Experimenting with his “camera” Georges realized that he could perform “special effects” with certain techniques during filming, events that began the narrative development and allowed to tell true stories.


This was something truly innovative at that time, and it marked a turning point because, after that, many other great characters came along who shaped the cinema to what we have today. Among them:


Edwin S. Porter, an employee of Edison, is known to be considered the father of the genre “Wéstern”, was one of the pioneers of American cinema to make competition with European films.


David Wark Griffith. Just as mathematics and all sciences and arts have a language, cinema also has it, and it was Griffith who created it. Invisible assembly? Flashback? Foreground? They’re concepts created by David, it isn’t that he invented it, it’s that he was the one who created the nomenclature, it should be noted that he was a prolific actor, director, and film producer.


So far, there have been many advances in film, however, the recording and editing remains virtually the same, it’s (as an example see the invisible montage) that the public does not see the changes in the scenes, they had to show him absolutely everything that happened, but with the next character, things changed.


A screenshot from “Battleship Potemkin”
Serguéi Eisenstein, director of Soviet cinema, a fundamental piece for the assembly as we conceive it today. Eisenstein realized the potential that cinema had to manipulate the feelings and emotions of people, so with the support of the communist government of Russia at that time he developed his own theory of montage, which was then used by filmmakers from all over the world.


It’s said that in one of Eisenstein’s experiments, a group of people was placed to see images in a certain order:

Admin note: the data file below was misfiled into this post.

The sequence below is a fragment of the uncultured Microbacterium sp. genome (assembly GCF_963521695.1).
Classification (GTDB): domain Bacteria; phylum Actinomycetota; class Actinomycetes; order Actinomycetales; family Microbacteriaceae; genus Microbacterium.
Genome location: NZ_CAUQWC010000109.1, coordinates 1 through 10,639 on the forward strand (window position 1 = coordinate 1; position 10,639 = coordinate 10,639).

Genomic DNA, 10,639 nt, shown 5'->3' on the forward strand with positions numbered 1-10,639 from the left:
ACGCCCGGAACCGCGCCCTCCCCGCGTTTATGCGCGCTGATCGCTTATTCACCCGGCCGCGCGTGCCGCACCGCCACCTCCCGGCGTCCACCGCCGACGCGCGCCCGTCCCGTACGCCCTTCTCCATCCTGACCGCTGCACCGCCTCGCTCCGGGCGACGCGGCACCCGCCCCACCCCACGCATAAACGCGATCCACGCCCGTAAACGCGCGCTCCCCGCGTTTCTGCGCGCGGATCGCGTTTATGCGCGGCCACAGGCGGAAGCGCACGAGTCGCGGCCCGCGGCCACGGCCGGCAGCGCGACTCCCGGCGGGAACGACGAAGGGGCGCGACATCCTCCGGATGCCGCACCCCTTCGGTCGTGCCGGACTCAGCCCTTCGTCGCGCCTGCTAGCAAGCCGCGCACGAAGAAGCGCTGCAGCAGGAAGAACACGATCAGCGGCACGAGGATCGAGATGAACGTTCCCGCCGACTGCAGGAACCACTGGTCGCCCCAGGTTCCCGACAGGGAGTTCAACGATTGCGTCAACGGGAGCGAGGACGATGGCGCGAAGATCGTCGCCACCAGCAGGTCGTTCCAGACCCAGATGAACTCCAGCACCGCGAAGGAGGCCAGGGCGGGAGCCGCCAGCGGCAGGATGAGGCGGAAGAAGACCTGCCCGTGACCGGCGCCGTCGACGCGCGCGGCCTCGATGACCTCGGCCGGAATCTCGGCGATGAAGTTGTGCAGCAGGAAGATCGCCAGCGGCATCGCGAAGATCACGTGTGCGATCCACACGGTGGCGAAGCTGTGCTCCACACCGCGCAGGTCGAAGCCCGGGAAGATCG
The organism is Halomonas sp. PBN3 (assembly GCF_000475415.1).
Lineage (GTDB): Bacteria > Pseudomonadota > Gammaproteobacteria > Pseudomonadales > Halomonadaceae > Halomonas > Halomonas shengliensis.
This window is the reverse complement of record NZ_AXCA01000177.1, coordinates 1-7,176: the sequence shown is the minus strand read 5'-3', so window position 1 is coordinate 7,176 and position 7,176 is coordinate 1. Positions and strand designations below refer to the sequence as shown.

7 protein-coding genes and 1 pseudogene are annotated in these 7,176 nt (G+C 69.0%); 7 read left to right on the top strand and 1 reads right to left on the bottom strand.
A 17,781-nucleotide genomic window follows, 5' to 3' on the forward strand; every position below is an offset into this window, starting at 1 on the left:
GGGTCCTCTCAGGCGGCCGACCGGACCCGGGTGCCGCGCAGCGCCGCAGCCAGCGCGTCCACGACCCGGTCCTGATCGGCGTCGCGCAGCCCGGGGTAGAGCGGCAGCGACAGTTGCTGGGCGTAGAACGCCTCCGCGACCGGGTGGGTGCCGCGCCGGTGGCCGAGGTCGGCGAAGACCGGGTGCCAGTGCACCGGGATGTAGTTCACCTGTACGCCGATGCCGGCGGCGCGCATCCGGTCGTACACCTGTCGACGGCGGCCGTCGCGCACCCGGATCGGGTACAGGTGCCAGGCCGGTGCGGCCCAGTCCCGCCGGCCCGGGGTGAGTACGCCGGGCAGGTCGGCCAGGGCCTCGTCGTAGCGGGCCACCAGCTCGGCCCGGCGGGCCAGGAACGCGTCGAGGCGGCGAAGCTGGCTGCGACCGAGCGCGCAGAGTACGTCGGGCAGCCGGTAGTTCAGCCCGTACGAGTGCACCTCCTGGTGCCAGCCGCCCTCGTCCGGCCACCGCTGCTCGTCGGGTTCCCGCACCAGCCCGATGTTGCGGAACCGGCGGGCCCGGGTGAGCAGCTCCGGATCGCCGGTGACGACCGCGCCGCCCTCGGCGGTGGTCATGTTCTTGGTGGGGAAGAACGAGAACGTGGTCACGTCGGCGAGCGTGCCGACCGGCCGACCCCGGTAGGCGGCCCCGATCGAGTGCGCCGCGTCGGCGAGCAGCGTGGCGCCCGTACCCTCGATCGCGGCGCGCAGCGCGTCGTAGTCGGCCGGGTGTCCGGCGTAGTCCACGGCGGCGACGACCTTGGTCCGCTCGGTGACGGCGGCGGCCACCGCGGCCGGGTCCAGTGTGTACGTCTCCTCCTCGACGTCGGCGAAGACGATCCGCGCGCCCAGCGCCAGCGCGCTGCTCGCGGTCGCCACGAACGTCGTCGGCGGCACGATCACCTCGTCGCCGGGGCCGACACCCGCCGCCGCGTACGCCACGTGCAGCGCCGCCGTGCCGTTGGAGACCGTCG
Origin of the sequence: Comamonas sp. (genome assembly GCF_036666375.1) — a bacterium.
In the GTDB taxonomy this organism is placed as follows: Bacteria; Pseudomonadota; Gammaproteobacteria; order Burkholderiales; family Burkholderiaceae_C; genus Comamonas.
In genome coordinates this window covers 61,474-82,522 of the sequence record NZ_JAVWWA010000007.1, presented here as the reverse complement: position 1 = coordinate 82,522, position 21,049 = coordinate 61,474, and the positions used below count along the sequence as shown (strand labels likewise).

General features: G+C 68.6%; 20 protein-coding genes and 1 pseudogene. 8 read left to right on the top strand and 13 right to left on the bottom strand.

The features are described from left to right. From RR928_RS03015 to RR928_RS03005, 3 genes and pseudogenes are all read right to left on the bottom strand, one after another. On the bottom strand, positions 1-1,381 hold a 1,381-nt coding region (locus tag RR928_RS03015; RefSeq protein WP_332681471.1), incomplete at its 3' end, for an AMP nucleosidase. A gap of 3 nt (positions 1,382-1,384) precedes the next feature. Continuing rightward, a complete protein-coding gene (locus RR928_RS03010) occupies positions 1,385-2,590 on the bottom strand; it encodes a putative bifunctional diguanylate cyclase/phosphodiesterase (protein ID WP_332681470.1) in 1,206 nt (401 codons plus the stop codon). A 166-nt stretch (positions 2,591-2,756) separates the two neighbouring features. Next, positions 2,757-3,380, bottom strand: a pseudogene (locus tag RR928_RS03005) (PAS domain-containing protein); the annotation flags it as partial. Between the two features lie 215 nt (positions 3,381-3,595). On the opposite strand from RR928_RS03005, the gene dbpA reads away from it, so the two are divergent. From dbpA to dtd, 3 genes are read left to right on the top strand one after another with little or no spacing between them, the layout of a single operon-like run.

First, there was the image of a man with a face without expression, then a cup of soup.


The image of the same man was returned, with the same expression, then changed to a scene with a baby in a coffin.


Then, the same thing, the image of the gentleman and a few moments later he showed himself to a beautiful woman.

The experiment of which I speak to you, it’s short, I recommend that you see it so that you understand better. You can find similar videos of different movies on YouTube, it’s called: Kuleshov Effect. Source


What did the public say? “That man is a great actor“, they commented. “First he was hungry, helpless, then sad and desolate and finally he was lustful before that woman.”


What can we conclude from this experiment? That it isn’t necessary to put everything in the film, people can fill the empty spaces, if the correct images are placed, besides that this is more impressive for them.


And after all, this is what they want, to impact us, it isn’t fair to give your money to see a movie that does not make you feel anything, it would be a fraud.


This is the fundamental history of cinema, try to cover more would be too long for both, what comes after is movies and movies, soon I will talk about the birth of cinema in Venezuela, I hope that this reading has been liked for you. Thank you for reading!


Sources consulted:

  1. Cinematograph
  2. Kinetoscope
  3. The Lumière
  4. History of cinema
  5. Eisenstein
  6. Méliès
  7. Edwin S. Porter
  8. David Wark Griffith